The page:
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Over in the Meadow illustrated by Ezra Jack Keats

Enhance reading abilities with an activity that enriches and expands children's language and emergent literacy skills using the story Over in the Meadow, illustrated by Ezra Jack Keats. Reading prompts will enhance understanding of the story, plus new terms will enhance children's vocabulary.
Grades:
K
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Over in the Meadow illustrated by Ezra Jack Keats

Summary of the Story

In a classic Appalachian counting rhyme, we visit a mother turtle, a mother fish, a mother bluebird, a mother muskrat, a mother honeybee, a mother crow, a mother cricket, a mother lizard, a mother frog, and a mother firefly. Each mother implores her babies to do what they do best: dig, swim, sing, dive, buzz, caw, chirp, bask, croak, and shine.

Introducing the Story
  • Read the title of the book on the cover, pointing to the words Over in the Meadow as you say them. Repeat the title with the child.
  • Point to the pictures on the cover. Ask: What do you see? (Point out the three bluebirds in the tree.) What are they doing? (They are singing.)

Reading the Story for the First Time

  • Read the rhyme, moving your finger under the words as you read. Give the child plenty of time to look at the pictures. Use your voice to highlight what the mother and baby animals say. The child may want to join you in this.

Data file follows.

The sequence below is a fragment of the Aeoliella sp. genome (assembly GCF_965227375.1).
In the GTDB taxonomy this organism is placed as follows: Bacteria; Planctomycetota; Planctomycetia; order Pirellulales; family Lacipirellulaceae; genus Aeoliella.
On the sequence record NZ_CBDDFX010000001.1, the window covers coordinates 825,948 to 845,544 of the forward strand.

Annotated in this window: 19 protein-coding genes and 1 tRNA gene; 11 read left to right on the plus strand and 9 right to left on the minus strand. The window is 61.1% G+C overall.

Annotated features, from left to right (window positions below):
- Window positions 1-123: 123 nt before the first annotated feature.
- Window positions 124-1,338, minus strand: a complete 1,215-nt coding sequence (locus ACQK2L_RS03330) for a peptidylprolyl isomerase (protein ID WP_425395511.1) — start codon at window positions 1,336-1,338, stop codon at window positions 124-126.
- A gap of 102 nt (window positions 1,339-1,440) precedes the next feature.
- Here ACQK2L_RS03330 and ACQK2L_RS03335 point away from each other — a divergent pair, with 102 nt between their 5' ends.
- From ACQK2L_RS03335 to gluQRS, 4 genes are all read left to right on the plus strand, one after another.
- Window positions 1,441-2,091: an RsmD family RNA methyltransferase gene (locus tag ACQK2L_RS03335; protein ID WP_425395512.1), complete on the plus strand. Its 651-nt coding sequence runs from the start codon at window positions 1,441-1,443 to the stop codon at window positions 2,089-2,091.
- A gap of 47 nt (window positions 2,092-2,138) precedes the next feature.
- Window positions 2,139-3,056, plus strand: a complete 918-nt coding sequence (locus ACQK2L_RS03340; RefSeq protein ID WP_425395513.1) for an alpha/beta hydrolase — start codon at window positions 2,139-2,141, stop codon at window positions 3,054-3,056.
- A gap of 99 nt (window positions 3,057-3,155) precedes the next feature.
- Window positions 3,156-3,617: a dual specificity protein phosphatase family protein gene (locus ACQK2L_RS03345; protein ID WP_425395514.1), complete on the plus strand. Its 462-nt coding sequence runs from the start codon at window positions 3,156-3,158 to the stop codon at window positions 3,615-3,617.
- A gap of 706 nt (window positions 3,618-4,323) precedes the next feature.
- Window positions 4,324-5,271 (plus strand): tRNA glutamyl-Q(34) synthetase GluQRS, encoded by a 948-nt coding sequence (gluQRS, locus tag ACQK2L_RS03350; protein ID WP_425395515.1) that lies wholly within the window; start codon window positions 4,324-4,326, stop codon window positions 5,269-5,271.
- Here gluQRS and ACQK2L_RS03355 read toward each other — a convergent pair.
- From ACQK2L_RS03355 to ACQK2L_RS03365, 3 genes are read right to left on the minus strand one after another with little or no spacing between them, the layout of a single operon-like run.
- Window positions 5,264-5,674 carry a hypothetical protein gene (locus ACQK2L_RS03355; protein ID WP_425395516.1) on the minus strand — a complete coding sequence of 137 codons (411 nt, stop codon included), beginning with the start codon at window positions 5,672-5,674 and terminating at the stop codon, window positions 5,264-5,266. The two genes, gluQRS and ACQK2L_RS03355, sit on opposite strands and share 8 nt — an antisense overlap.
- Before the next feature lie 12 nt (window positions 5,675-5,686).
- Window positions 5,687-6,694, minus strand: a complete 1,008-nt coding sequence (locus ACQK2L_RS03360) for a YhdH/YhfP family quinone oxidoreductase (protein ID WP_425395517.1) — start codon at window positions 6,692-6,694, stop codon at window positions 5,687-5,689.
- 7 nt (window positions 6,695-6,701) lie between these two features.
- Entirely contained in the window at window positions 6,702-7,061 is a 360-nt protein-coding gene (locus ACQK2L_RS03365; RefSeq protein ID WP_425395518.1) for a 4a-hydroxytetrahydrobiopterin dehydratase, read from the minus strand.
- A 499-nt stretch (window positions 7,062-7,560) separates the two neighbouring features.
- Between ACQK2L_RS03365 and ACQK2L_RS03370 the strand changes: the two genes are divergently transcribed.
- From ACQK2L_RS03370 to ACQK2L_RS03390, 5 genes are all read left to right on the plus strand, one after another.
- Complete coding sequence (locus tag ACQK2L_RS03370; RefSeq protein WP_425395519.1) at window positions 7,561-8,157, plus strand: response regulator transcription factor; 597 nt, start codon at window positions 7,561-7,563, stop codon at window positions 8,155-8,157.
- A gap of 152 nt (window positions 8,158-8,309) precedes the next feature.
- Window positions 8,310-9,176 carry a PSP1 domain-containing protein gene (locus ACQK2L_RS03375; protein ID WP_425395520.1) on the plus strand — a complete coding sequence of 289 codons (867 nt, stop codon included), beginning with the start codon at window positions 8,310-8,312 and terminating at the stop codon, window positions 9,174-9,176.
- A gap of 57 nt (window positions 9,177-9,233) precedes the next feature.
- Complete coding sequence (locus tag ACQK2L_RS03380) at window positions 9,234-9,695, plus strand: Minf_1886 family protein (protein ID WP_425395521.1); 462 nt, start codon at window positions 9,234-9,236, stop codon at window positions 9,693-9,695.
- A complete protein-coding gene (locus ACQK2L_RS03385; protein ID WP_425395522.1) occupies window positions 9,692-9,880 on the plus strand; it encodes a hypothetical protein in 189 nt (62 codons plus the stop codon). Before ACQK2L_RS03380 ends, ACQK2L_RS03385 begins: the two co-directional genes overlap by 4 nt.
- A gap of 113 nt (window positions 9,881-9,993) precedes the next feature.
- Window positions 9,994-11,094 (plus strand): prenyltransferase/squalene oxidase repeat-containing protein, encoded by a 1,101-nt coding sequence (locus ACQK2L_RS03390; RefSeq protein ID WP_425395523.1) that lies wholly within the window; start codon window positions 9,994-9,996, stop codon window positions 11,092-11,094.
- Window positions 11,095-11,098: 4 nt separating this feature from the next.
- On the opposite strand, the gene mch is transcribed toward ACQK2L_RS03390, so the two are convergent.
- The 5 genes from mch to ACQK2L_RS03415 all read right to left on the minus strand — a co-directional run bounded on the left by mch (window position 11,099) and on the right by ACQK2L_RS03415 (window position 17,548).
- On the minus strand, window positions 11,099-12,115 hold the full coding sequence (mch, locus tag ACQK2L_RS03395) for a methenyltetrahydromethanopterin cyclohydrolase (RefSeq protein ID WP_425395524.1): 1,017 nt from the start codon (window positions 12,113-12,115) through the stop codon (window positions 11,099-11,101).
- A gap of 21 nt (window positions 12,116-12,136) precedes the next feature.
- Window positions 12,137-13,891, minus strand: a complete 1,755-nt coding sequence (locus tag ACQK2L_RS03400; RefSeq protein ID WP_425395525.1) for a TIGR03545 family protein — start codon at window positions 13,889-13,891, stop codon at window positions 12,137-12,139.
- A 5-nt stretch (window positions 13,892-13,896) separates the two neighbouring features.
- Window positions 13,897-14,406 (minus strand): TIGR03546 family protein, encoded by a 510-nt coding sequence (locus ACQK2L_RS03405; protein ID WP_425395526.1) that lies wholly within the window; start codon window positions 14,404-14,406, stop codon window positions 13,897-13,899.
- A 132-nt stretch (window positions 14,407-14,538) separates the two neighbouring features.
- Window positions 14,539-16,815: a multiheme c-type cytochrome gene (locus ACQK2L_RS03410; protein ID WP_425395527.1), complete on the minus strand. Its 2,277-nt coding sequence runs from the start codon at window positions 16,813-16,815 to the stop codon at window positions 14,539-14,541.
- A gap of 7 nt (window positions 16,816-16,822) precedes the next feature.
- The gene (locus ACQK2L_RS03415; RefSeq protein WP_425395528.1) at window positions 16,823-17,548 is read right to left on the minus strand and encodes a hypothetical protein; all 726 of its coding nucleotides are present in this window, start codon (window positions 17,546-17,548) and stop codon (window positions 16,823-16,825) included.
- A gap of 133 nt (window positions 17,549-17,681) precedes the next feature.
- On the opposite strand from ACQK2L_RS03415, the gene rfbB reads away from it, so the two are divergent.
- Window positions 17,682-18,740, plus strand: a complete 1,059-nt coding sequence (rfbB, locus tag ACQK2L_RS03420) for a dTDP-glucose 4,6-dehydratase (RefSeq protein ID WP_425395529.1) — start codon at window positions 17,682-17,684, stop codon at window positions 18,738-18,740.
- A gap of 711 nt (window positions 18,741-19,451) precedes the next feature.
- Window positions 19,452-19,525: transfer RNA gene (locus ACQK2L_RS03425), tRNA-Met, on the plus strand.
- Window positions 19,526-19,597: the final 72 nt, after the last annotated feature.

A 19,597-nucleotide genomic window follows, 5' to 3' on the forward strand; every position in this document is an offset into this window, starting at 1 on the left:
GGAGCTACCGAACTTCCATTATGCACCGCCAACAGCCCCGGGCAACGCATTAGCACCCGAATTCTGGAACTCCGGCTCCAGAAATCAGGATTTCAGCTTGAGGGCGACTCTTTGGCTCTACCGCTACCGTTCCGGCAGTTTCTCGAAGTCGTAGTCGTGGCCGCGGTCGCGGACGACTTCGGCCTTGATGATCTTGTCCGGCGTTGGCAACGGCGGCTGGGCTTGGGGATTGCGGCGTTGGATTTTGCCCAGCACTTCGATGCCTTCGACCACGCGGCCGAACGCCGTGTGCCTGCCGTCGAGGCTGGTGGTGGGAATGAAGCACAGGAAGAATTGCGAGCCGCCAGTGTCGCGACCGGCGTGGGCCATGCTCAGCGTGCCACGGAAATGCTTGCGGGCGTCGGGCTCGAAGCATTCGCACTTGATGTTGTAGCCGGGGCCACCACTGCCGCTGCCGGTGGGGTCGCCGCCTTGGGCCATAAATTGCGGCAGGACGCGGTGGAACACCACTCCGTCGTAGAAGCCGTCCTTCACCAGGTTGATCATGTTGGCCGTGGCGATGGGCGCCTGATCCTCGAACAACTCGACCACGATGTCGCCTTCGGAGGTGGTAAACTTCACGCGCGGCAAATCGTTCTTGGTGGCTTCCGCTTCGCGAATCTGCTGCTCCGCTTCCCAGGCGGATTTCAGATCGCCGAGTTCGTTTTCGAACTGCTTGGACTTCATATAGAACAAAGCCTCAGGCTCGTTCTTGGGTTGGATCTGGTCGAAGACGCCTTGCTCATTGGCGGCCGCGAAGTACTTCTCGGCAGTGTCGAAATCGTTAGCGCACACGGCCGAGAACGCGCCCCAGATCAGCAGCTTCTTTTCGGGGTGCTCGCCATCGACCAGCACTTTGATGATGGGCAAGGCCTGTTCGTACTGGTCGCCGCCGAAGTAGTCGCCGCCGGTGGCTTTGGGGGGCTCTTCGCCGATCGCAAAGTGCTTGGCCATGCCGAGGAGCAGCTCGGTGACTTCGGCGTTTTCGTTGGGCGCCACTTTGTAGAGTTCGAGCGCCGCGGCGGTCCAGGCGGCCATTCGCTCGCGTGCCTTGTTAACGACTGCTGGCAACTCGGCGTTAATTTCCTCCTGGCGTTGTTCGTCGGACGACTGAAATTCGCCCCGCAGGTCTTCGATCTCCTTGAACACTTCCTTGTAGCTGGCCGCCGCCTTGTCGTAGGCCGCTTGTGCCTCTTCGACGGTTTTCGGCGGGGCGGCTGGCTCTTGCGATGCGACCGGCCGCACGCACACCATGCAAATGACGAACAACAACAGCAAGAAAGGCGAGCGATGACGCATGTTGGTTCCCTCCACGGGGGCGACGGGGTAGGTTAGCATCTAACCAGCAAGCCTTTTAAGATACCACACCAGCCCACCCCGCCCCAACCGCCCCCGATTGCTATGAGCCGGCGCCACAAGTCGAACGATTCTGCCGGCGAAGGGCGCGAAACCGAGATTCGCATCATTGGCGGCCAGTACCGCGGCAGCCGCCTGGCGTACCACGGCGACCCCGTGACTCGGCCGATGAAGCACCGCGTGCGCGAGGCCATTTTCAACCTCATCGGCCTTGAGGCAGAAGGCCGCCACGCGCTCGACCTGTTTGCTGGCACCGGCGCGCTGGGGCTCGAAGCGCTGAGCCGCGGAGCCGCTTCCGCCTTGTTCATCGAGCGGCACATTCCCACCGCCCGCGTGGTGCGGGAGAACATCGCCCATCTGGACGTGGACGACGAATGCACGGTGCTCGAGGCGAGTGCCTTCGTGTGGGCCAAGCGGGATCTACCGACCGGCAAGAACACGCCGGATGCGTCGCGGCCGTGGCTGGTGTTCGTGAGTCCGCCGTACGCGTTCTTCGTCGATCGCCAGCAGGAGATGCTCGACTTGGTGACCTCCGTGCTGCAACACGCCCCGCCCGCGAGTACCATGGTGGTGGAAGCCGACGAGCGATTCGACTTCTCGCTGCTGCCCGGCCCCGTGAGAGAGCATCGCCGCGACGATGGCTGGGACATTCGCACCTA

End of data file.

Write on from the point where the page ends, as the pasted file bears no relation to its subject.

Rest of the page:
Reading the Book Again and Again

  • Reread Over in the Meadow. Emphasize the words that rhyme and invite the child to fill them in as you reread. Give open-ended prompts on each page. For example, ask: What is happening in this picture?
  • Give prompts about objects or activities in the pictures. For example, ask: What is this animal? (This is a turtle.) Use your finger to point to what you are asking about. Evaluate the child's response. Expand it by giving more information. Ask the child to repeat the answer. If he or she needs help in answering a question, ask that question again the next time you read the book. Good words to ask about are listed in the vocabulary section below. Be sure to talk about objects and actions the child brings up, too.
  • You may wish to discuss the prompts shown below.

Building Literacy

  • Use the words and the pictures to start the child talking about animals, the sounds they make, and where they live.
Read Together, Talk Together

Excerpted from

Pearson Early Childhood

Excerpted from Read Together, Talk Together, the Pearson Early Childhood research-based program that makes reading aloud even more effective!